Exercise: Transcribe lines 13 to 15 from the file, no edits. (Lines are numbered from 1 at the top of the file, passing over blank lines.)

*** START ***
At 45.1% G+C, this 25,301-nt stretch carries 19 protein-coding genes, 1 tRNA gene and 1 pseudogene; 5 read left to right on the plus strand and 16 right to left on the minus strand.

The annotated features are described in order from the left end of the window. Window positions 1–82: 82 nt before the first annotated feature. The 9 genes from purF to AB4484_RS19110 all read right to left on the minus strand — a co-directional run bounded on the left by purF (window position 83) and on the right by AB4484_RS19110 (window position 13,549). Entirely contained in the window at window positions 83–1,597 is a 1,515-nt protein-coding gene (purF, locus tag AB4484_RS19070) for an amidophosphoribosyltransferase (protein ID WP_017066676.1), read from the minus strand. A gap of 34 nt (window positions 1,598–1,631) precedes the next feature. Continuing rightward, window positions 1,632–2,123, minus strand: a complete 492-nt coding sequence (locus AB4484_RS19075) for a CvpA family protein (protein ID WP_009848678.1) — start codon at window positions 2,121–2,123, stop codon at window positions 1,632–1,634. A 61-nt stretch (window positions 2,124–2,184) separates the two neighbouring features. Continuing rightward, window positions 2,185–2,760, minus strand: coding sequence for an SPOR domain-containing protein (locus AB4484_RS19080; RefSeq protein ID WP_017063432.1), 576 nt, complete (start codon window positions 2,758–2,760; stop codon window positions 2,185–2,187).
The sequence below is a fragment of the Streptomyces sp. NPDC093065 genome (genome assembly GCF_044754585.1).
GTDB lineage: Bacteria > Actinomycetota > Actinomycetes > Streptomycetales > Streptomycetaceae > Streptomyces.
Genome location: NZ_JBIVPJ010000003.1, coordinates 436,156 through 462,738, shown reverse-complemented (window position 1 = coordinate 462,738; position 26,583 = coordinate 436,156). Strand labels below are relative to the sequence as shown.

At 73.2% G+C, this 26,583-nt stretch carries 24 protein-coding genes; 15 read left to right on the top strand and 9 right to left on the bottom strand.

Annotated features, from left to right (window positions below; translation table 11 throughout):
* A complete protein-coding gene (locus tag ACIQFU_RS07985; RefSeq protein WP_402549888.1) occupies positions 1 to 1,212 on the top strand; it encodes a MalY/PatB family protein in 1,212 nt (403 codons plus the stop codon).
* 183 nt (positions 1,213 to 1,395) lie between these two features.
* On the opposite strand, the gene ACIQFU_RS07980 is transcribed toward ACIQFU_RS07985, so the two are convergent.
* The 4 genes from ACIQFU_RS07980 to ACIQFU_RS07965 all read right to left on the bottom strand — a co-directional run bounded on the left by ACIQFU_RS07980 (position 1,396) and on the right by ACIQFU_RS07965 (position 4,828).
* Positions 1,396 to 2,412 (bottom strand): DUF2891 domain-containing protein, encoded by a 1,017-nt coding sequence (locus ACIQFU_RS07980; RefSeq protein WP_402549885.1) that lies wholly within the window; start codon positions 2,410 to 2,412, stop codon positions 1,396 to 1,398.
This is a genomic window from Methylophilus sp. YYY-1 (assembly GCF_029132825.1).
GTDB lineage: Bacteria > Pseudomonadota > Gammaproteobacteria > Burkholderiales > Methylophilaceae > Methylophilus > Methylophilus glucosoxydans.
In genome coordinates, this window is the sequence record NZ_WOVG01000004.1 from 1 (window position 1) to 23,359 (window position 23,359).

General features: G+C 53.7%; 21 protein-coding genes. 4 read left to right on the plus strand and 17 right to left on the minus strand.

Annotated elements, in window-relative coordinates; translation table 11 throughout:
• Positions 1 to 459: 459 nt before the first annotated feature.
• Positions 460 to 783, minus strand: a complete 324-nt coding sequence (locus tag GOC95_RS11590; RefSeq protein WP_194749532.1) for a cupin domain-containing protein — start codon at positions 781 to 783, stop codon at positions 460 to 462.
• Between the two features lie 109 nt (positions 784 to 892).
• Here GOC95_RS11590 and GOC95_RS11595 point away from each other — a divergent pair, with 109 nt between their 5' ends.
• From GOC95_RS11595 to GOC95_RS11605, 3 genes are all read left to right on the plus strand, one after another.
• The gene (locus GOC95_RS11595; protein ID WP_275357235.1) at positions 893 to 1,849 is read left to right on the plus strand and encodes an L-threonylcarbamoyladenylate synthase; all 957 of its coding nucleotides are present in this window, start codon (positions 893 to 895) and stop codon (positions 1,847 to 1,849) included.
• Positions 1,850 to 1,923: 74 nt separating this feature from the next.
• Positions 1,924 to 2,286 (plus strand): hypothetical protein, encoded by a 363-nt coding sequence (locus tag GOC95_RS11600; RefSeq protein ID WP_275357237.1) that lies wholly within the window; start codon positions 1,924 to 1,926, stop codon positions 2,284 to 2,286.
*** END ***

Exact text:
This is a genomic window from Methylophilus sp. YYY-1 (assembly GCF_029132825.1).
GTDB lineage: Bacteria > Pseudomonadota > Gammaproteobacteria > Burkholderiales > Methylophilaceae > Methylophilus > Methylophilus glucosoxydans.
In genome coordinates, this window is the sequence record NZ_WOVG01000004.1 from 1 (window position 1) to 23,359 (window position 23,359).